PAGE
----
It can safely be presumed that the residents of Port Elizabeth were equally as fascinated at the concept of air flight as the rest of South Africa. As a testament to that allure was the great fanfare that Allister Miller’s flight from Cape Town in 1917 engendered.
This is the story of how fascination transmogrified into plans and then planes. This was an age of dreamers and schemers.
Main picture: Experimental air mail service between Cape Town and Durban
Tempis fugit – Time flies. I am unsure whether one would refer to the 50th anniversary of this building’s demolition as its golden anniversary, but I can vividly recall the floods of 1968 and this building even though I never once used the facilities.
Probably one of the only elegant buildings constructed in Humewood during the turn of the century, it evinced an era of formality in beach attire more akin for modern day formal attire.
Main picture: Humewood Bathing House in the background
Among the pantheon of buildings arranged around the Town Hall during the “classical” period of the town, was the Cleghorn’s Building. It is important not to forget that this building had a much more illustrious past as it initially served as the Herald’s offices after it relocated here from Titterton Lane just off Main Street.
Main picture: The original building at the foot of White’s Road, then occupied by the Eastern Province Herald
The 1848 edition of the Eastern Province Directory and Almanac includes an article entitled “Algoa Bay and Port Elizabeth” by J.C. Chase. Portion of this article is reproduced below.
Main picture: Paddle Steamer Phoenix
These are the reminiscences of Denis Glendinning, one of the first pilots posted to 6 Squadron RAF based at 42 Air School, Port Elizabeth. Denis is well known in Port Elizabeth having served as a City Councillor. Apart from being a war story, it highlights the fundamental difference in the martial activities of the Allies and their German opponents whereby the SAAF placed its members in extreme danger in order to rescue the crew of a U-Boat after it had been sunk.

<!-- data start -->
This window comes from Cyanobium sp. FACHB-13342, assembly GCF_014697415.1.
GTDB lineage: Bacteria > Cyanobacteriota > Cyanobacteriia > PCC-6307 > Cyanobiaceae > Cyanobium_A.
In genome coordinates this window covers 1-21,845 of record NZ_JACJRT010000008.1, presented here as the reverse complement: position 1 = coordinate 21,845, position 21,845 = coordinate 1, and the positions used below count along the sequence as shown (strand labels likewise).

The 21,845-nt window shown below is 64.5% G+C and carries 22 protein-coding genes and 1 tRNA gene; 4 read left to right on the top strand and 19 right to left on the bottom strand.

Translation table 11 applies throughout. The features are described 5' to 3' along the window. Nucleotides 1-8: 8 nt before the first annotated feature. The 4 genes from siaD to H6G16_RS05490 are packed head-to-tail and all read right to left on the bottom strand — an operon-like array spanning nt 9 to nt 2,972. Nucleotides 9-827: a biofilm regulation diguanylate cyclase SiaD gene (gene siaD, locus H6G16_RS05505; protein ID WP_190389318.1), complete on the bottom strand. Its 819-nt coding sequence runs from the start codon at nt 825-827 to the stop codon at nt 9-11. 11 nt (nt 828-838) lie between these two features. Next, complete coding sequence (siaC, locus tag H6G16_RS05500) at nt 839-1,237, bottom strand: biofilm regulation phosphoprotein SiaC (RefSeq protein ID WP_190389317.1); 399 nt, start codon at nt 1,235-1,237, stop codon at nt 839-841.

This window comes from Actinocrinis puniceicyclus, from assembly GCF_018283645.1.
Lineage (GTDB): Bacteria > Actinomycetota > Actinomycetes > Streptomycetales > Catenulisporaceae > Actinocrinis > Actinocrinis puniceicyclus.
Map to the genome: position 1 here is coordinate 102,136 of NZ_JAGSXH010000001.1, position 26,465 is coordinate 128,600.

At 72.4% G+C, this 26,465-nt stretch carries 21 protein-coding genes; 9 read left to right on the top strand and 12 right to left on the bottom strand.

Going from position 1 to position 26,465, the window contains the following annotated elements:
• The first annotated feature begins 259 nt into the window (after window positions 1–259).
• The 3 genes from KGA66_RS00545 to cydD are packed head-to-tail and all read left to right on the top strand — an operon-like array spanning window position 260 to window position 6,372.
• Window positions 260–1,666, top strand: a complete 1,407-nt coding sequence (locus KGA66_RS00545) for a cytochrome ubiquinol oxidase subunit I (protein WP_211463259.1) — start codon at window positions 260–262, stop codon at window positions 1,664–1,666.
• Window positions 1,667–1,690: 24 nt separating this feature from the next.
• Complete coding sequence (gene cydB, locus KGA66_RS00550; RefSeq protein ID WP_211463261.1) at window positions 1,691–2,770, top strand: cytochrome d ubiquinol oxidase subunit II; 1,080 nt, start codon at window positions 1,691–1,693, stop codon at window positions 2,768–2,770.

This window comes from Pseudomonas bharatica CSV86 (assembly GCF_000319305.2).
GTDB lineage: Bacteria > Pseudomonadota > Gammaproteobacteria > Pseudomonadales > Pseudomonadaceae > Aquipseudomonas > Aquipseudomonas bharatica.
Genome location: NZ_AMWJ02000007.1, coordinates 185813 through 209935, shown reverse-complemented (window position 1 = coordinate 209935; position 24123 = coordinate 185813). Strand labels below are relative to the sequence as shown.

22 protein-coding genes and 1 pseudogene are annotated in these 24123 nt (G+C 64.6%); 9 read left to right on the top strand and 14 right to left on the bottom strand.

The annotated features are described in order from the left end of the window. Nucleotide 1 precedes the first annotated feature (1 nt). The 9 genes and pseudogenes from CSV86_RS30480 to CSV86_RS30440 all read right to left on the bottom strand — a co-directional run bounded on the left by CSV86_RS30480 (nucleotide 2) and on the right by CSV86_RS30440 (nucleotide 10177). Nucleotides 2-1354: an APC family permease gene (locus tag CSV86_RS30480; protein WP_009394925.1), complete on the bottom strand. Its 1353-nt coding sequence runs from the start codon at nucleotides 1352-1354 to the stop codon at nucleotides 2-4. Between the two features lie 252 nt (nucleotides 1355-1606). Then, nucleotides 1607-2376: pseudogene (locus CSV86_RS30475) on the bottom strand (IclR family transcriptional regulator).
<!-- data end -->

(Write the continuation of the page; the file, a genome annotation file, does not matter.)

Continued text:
This depiction of a flight in atrocious weather encapsulates the pathos of the situation. This his personal story in Glendinning’s own words.
Main picture: Avro Anson over Cape Recife in November 1942
Over the past century and a half, a number of members of the Sherman family have left their mark on the Friendly City. This blog serves to record these long forgotten individuals. Finally their connection to the McCleland family is made.
Main picture: Howard Sherman 1861-1935
It is probably no consolation for Port Elizabeth to claim that it was the first town in South Africa through which a motor vehicle was shipped. It is only Pretoria that can rightfully make the more prestigious claim that it was first town in which the first car was driven in South Africa. This occurred in 1897 at Berea Park.
Nevertheless, Port Elizabeth would not be far behind.
Main picture: Mr William Adcock, Mayor of Walmer, in his 1896 Benz Velo with his passenger Mr Charles Lovemore
Regardless of the reason why Captain Evatt was stationed in Port Elizabeth, his civic minded mien ensured that he would forever be feted with the sobriquet as the “Father of Port Elizabeth.”
For that reason, he deserves to be recalled and commemorated.
Main picture: Captain Francis Evatt
This blog is based upon an article in the Port Elizabeth Historical Society’s Journal, “Looking Back”, June 1978.
Main picture: North End of Yore
The Authorities always have to find a source of revenues to cover the costs of the maintenance of the roads. In the case of vehicles and animals using them, they always have a ready solution: charging a service fee in the form of a toll. In Port Elizabeth, the first toll was installed within four years of Port Elizabeth being established. It was located in Queen Street, just beyond the future Russell Road and commenced operation in August 1824.
Main picture: The old Toll house at the Sunday’s River Bridge on the Grahamstown Road